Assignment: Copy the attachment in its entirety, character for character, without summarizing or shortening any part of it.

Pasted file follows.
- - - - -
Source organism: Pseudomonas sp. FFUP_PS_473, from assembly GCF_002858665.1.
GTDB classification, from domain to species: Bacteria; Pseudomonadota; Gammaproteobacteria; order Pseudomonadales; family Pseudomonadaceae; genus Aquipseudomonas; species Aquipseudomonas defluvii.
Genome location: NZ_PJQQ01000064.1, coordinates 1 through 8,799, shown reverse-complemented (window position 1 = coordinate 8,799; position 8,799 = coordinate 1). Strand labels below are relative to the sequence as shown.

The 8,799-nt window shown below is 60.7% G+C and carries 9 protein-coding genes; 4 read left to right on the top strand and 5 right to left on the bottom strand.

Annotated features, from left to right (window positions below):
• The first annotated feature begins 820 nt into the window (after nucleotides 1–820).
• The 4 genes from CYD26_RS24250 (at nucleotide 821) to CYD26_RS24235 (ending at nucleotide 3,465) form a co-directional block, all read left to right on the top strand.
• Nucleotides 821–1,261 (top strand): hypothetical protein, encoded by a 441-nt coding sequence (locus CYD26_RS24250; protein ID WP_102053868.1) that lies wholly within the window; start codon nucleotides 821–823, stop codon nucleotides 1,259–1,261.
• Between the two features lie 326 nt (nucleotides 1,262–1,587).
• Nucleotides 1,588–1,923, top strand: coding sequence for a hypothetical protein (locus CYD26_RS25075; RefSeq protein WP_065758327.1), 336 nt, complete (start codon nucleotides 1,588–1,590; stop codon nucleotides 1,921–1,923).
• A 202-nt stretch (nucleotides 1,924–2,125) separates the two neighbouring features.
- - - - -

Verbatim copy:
Source organism: Pseudomonas sp. FFUP_PS_473, from assembly GCF_002858665.1.
GTDB classification, from domain to species: Bacteria; Pseudomonadota; Gammaproteobacteria; order Pseudomonadales; family Pseudomonadaceae; genus Aquipseudomonas; species Aquipseudomonas defluvii.
Genome location: NZ_PJQQ01000064.1, coordinates 1 through 8,799, shown reverse-complemented (window position 1 = coordinate 8,799; position 8,799 = coordinate 1). Strand labels below are relative to the sequence as shown.

The 8,799-nt window shown below is 60.7% G+C and carries 9 protein-coding genes; 4 read left to right on the top strand and 5 right to left on the bottom strand.

Annotated features, from left to right (window positions below):
• The first annotated feature begins 820 nt into the window (after nucleotides 1–820).
• The 4 genes from CYD26_RS24250 (at nucleotide 821) to CYD26_RS24235 (ending at nucleotide 3,465) form a co-directional block, all read left to right on the top strand.
• Nucleotides 821–1,261 (top strand): hypothetical protein, encoded by a 441-nt coding sequence (locus CYD26_RS24250; protein ID WP_102053868.1) that lies wholly within the window; start codon nucleotides 821–823, stop codon nucleotides 1,259–1,261.
• Between the two features lie 326 nt (nucleotides 1,262–1,587).
• Nucleotides 1,588–1,923, top strand: coding sequence for a hypothetical protein (locus CYD26_RS25075; RefSeq protein WP_065758327.1), 336 nt, complete (start codon nucleotides 1,588–1,590; stop codon nucleotides 1,921–1,923).
• A 202-nt stretch (nucleotides 1,924–2,125) separates the two neighbouring features.